A young woman with a secure attachment style sits on a peer by a lake looking off into the distance

Do You Have a Secure Attachment Style?

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Research suggests that those with a secure attachment style report higher levels of satisfaction in relationships and are more likely to seek out support when needed. Here's what you need to know.

Clinically Reviewed By:
Don Gasparini Ph.D., M.A., CASAC

Shania is a lawyer who just started her first job after law school. She's been in therapy to address an unhealthy relationship in her past and has learned how to:

  • Maintain a healthy sense of self-esteem even when she's stressed
  • Engage in many activities that bring her joy
  • Build close friendships
  • Feel confident meeting new people
  • Set appropriate boundaries

While it is impossible to accurately diagnose or describe an individual with limited information, the above sample character description captures many of the common traits seen in people with a secure attachment style, which we explore below. 

What are attachment styles? 

Attachment styles are the types of behavior individuals showcase in and around relationships with others. Attachment styles can describe all kinds of relationships –  friendships, romantic relationships, relationships between parents and their children, and more.  

Knowing your attachment style can help you better understand why you feel certain emotions regarding relationships. These feelings may include fear and disgust, anxiety and vulnerability, security and confidence, or others. 

Keep in mind that it is always possible to move from an unhealthy, or insecure, attachment style to a more secure one through the help of therapy or other types of support. Additionally, it is entirely possible to have more than one attachment style throughout your life or even dependent on the type of relationship.  

The basis of the four attachment styles rests on how individuals view themselves and how individuals view others. 

What does this mean? 

Ask yourself the following two questions: 

  • Do you believe you are worthy of love and support? 
  • Do you think other people are trustworthy, available, and accepting?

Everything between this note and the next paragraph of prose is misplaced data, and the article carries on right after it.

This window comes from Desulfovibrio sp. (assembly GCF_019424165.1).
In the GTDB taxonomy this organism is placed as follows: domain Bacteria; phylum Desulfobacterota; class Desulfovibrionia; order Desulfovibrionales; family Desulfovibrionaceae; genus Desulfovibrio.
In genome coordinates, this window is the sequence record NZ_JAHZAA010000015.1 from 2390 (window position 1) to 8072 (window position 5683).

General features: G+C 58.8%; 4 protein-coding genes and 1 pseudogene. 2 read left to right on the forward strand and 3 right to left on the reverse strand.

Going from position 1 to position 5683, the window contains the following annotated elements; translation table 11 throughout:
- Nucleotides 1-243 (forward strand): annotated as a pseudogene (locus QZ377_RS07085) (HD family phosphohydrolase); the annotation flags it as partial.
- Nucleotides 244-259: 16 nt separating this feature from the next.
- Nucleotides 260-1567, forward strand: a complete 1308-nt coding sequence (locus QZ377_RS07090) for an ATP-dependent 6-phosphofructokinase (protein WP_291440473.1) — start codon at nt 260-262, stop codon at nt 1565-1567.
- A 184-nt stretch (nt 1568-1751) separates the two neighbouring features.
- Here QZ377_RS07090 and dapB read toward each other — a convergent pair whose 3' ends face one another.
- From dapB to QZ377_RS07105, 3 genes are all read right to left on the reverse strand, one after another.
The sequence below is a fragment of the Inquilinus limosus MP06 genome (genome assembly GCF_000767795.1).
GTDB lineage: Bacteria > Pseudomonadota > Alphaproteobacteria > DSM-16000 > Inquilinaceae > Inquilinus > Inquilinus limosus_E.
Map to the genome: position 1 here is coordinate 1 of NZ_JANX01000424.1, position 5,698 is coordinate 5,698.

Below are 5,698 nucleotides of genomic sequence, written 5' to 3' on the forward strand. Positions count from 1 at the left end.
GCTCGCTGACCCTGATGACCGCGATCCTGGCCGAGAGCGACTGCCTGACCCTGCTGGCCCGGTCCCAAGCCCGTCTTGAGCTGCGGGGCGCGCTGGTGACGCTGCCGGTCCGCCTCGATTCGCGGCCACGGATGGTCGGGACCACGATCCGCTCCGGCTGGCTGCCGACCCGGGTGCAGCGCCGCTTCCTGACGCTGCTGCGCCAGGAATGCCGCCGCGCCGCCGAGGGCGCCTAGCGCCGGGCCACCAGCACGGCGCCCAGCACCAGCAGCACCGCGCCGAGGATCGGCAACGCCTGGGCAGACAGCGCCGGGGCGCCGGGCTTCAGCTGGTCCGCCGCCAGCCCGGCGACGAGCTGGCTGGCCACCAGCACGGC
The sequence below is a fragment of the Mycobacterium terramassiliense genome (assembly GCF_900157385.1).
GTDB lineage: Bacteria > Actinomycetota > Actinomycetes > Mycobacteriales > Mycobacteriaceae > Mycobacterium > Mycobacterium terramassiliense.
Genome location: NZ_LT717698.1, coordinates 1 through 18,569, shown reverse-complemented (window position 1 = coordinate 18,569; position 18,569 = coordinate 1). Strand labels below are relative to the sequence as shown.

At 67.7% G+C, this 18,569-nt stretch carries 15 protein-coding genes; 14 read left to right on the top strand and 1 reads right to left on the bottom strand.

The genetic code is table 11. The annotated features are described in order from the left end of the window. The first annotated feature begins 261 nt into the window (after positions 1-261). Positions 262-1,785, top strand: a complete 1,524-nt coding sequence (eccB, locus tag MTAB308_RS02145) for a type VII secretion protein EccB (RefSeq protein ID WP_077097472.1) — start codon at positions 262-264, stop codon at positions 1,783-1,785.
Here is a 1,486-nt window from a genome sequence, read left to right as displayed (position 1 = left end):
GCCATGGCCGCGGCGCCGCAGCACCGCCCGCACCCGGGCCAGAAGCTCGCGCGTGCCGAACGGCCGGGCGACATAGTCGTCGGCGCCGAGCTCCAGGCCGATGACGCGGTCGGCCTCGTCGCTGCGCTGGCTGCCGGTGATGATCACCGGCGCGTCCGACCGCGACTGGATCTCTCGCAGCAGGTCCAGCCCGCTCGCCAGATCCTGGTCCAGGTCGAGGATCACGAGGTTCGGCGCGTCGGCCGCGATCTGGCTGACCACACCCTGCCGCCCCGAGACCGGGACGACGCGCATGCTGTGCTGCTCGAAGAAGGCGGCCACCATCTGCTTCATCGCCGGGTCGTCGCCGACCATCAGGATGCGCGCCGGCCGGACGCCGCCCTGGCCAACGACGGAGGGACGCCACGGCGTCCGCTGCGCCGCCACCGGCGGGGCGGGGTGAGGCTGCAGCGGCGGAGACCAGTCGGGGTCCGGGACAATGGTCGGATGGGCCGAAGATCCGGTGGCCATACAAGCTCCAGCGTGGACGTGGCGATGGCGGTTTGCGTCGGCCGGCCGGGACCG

Based on your answers to the two questions above, the table below, describing four attachment styles, can shed light on your own attachment style. 

The focus of this blog post is the attachment style in the top left corner (Cell I), titled “Secure.” Individuals who fall into this type of attachment style would generally answer “yes” to the first question above and “yes” to the second. 

A chart showing the four main attachment styles

Secure attachment style

Individuals with a secure attachment style have high opinions of both themselves and others. They have a high sense of worthiness and also expect that others will generally be accepting and responsive. They are comfortable with intimacy and also with self-control, setting boundaries, and participating in both friendships and relationships. 

Just like anyone else, individuals with a secure attachment style have periods of self-doubt and anxiety. They may also have problems with friendships, relationships, and partnerships. 

However, unlike in the insecure attachment styles, individuals with a secure attachment style can overcome these difficulties by using honest communication, setting boundaries with regard to relationships they cannot control, employing positive coping skills, and retaining a positive sense of self. Overall, these individuals have healthy long-term relationships with themselves and others.  

Secure traits

In a research study introducing the four-category model of attachment styles, researchers studied students in an introductory psychology course and asked them to fill out questionnaires. These questionnaires asked questions about demographics, friendships, self-esteem, self-acceptance, sociability, relationships, and interpersonal problems. 

From information gathered in the study, we know that individuals with a fearful-avoidant attachment style are more likely to do the following: 

Have self-confidence 

Individuals with a secure attachment style think they are worthy of love and care. 

Have a good balance of control in friendships 

People with this attachment take on a healthy balance in relationships where they rely on others and are vulnerable with others. At the same time, the friends feel they can confide in and lean on these individuals.